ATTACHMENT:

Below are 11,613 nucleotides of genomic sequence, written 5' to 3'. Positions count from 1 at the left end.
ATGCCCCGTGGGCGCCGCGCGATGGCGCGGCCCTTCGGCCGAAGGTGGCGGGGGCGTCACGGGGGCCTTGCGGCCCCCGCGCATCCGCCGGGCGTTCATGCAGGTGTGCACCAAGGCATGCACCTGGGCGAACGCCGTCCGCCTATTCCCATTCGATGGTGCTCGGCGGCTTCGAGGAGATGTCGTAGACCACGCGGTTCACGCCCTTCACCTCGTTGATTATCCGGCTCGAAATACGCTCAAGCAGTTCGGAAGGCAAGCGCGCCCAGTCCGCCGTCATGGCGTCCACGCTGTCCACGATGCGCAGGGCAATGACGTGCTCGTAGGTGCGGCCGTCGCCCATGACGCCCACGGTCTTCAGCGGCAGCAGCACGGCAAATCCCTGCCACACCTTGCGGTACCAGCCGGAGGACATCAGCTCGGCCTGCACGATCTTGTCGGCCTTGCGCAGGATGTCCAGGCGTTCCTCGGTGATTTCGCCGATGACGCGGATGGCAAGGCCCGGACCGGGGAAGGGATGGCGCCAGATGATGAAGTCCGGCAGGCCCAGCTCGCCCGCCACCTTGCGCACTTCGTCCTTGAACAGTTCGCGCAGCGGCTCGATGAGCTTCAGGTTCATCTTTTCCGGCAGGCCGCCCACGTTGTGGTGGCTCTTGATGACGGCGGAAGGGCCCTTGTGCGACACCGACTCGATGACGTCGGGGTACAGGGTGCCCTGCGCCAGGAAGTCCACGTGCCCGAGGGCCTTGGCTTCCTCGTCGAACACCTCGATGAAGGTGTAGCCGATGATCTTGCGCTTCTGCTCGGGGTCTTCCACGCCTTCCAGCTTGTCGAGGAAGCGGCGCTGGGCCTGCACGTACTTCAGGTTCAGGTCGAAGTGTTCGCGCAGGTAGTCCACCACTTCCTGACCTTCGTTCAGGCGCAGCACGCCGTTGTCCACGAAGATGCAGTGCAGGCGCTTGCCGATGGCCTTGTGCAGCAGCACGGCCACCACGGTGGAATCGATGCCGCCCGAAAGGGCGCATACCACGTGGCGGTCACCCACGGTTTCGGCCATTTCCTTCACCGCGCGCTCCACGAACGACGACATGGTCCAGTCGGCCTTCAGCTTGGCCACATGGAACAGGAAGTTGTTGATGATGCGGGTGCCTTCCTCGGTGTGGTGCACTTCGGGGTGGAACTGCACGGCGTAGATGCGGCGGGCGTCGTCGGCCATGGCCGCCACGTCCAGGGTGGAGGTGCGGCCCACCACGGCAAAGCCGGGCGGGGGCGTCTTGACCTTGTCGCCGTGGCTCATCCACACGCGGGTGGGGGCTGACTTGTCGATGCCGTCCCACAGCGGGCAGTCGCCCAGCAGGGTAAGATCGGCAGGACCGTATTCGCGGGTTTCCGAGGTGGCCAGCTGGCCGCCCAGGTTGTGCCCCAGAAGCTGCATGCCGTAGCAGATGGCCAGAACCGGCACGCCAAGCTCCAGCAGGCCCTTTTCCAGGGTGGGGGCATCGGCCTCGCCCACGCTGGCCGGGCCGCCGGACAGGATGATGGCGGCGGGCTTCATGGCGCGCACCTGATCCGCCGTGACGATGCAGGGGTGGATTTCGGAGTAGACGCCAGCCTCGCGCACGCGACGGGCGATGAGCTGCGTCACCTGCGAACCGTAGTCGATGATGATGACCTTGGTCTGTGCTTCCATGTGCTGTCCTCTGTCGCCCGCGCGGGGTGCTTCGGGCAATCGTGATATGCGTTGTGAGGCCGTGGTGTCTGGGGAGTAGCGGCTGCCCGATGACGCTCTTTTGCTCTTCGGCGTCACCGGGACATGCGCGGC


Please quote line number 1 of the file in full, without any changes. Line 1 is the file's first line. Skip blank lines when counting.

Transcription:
Below are 11,613 nucleotides of genomic sequence, written 5' to 3'. Positions count from 1 at the left end.